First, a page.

casino grandwest = casino(addy);
        uint16[] memory flag = grandwest.done();
        return flag;
    }
}

The function allonred() calculates the same number as the casino contract, ensuring that we’ll win each time. My tx’s all went through, but for some reason my consecutiveWins weren’t being counted. I tried triple checked my code and redeployed a few times but got the same result.

Since I wasn’t interacting with a verified contract on etherscan, I decided to have a look at the contract bytecode. After looking around, I saw that bet() wasn’t using msg.sender, but rather tx.origin, which is the EOA (externally owned account) associated to any smart contract call:

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def bet(uint256 _option) payable: 
  require calldata.size - 4 >= 32
  if 1337 xor sha3(stor0, block.number) != _option:
      unknown143af907[tx.origin] = 0
  else:
      unknown143af907[tx.origin]++

Loading up the original contract on remix, I checked the consecutive wins with my EOA address directly and found that I already had 7 wins. After calling the done(), I ran into an issue similar to the crack_me return. Again using burp to proxy the response, we can get the output 666c61677b4433434e3752406c315a33445f434035314e30535f3575636b3533317d, which decodes to flag{D3CN7R@l1Z3D_C@51N0S_5uck531}. This is a great example of why you shouldn’t just ape into unverified contracts :D

Rich Club

We’re given the following contract:

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pragma solidity ^0.6;
//SPDX-License-Identifier: MIT

interface ERC20 {
    function balanceOf(address account) external view returns (uint256);
}

contract RICH_CLUB {

    ERC20 UNI;
    event new_member(string pub_key);
    event send_flag(string pub_key, string flag);

    constructor() public {
        UNI = ERC20(0x1f9840a85d5aF5bf1D1762F925BDADdC4201F984);
    }

    function grant_membership(string memory _pub_key) public {
        require(bytes(_pub_key).length > 120, "invalid public key");
        require(UNI.balanceOf(msg.sender) >= 6e20, "you don't look rich to me");
        emit new_member(_pub_key);
    }

    function grant_flag(string memory _pub_key, string memory encoded_flag) public {
        require(msg.sender == address(0x30cE246A1282169895bf247abaE77BA69d5B2416), "you don't have access to this");
        emit send_flag(_pub_key, encoded_flag);
    }
}

In this challenge we need to provide a public key and a bot will return an encrypted flag for us to decrypt with the corresponding private key. In this way, we can’t snoop around in the contract storage or event logs to find the flag. First, I used this site to generate a public/private key pair for me. I then needed to get 600 UNI tokens before I could call the grant_membership() function. (Notice that UNI has 18 decimal places, so 6e20 is 600e18, i.e. 600 tokens). I got some rinkeby ETH from the authenticated faucet and bought some UNI on the Rinkeby Uniswap. I noticed that other users were using FlashSwaps to get their 600 UNI for the transaction, but I already had my UNI so I carried on. (If you’d like to see a flashswap demonstration, let me know in the comments!) After calling grant_membership() the admin/bot sent the transaction with the encrypted flag in the event logs.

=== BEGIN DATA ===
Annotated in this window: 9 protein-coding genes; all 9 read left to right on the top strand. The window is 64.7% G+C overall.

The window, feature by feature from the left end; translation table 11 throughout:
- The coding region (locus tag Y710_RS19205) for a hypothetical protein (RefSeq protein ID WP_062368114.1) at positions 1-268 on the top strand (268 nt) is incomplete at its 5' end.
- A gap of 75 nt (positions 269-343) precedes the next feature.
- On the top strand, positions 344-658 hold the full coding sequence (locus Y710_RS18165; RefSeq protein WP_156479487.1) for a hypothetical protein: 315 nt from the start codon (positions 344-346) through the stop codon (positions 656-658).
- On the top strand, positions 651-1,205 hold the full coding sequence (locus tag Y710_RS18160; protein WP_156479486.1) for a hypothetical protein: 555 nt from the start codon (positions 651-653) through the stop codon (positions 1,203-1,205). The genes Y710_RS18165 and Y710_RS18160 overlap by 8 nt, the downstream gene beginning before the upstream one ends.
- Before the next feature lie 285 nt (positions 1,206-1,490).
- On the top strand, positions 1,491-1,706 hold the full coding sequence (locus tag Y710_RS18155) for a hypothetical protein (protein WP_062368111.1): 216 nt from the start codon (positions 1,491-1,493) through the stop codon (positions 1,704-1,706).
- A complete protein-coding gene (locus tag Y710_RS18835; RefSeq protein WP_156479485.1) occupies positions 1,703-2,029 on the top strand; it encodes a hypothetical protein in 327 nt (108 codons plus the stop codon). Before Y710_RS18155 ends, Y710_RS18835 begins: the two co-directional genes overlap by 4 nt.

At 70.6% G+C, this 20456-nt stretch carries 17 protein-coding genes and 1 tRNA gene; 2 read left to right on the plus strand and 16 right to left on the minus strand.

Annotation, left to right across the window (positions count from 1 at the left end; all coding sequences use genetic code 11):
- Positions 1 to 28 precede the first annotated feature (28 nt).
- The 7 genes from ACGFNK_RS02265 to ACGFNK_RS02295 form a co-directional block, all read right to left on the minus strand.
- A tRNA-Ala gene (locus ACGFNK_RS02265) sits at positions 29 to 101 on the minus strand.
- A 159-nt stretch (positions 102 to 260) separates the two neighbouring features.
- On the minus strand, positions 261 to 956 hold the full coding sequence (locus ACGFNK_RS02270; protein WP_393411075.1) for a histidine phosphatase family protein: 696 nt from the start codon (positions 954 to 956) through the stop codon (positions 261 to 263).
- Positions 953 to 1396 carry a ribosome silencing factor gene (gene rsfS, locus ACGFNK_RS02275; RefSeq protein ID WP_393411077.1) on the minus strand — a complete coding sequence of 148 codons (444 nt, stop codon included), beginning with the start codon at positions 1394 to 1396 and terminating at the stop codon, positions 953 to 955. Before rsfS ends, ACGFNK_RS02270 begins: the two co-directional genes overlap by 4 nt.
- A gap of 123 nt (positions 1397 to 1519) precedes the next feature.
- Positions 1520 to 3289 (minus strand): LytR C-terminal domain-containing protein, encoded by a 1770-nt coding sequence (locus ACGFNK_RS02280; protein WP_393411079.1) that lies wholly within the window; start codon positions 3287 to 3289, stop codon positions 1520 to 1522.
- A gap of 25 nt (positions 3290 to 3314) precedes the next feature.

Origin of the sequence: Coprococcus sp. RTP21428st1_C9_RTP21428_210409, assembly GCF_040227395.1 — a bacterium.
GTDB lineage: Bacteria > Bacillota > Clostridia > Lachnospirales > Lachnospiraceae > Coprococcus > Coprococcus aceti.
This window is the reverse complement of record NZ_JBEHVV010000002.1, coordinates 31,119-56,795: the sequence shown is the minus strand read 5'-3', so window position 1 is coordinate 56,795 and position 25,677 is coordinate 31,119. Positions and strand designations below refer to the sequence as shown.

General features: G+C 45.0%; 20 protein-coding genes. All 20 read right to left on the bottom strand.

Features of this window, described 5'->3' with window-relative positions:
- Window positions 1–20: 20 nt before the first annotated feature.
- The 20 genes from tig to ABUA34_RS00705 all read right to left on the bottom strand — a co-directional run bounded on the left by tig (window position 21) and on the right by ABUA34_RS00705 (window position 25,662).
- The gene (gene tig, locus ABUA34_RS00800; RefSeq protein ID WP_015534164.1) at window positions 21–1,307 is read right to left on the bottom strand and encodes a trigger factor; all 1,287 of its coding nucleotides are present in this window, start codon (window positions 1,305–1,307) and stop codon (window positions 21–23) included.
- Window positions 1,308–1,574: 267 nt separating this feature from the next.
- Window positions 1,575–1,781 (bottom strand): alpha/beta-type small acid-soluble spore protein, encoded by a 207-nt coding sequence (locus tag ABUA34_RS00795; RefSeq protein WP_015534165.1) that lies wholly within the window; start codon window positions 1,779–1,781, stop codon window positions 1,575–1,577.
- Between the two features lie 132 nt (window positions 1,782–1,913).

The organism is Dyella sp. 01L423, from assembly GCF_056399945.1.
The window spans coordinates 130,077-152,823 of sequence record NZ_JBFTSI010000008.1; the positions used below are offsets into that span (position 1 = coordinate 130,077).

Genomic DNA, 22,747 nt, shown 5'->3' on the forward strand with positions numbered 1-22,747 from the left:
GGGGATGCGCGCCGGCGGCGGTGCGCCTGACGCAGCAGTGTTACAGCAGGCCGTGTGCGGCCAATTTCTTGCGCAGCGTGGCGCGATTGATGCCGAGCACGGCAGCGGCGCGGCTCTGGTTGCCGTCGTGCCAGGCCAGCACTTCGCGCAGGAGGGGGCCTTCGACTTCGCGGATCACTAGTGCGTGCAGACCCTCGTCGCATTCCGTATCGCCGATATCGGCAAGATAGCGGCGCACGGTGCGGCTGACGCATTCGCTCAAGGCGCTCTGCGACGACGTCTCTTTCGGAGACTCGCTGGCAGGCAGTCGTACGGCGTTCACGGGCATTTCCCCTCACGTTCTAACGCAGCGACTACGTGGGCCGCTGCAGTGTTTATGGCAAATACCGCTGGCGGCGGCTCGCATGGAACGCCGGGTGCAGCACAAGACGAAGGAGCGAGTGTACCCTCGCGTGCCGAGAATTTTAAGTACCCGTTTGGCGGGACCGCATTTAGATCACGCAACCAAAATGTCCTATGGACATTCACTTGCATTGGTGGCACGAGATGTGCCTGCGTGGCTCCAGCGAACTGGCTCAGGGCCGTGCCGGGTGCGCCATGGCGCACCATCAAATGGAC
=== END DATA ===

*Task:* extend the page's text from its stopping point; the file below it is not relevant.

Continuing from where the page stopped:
At this point I wasn’t really sure which tool to use to decrypt the flag. After a few hours of digging and poking around I came across https://github.com/ecies/py which could be used to decrypt my flag. Loading the private key and running the following in eciespy gives us the flag:

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>>> encflag=b"\x04\xd1\x1f\xbd\x8c\xebe\xf4\xec\\\xce#\xb2\xa6>\xaf\x05|\xec\xad?X\xb3\xa2\xbe\xf8\xc5\x1dg*r\xe7\x00d\x9d\x18\xb7\xda\xb6\xd2'\xa6\xdc\x84[\x1a\xc07j\xba5\n|x\x18\xd6\xe7\xb7\x90\xf1,\x02\xb7&d\xd7\xd0\x99\xe1\x00,\x8f\n\xb7\x13\x17\xf8\xdd\x1f\xa0\x8a\x7f=]{\xf3\xacm\x8as_\x9d\xee\xdd0L\xb5\n)\xe4A/\xbd\x82\x14\xf1a\xdc\x80\xa4\xfb9M\xd7>\x94o\xf3\xeeo\x0e,\xcb\x12\xd7\xcf\x17*K\x15\xad"
>>> decrypt(sk_hex, encflag)
b'flag{l0@ns_ar3nt_7ha7_b@d_tbh8877}'

A big thanks to the team behind this CTF! I really enjoyed these, and it’s cool to see that more CTFs are incoporating blockchain-style challenges :)

This post is licensed under CC BY 4.0 by the author.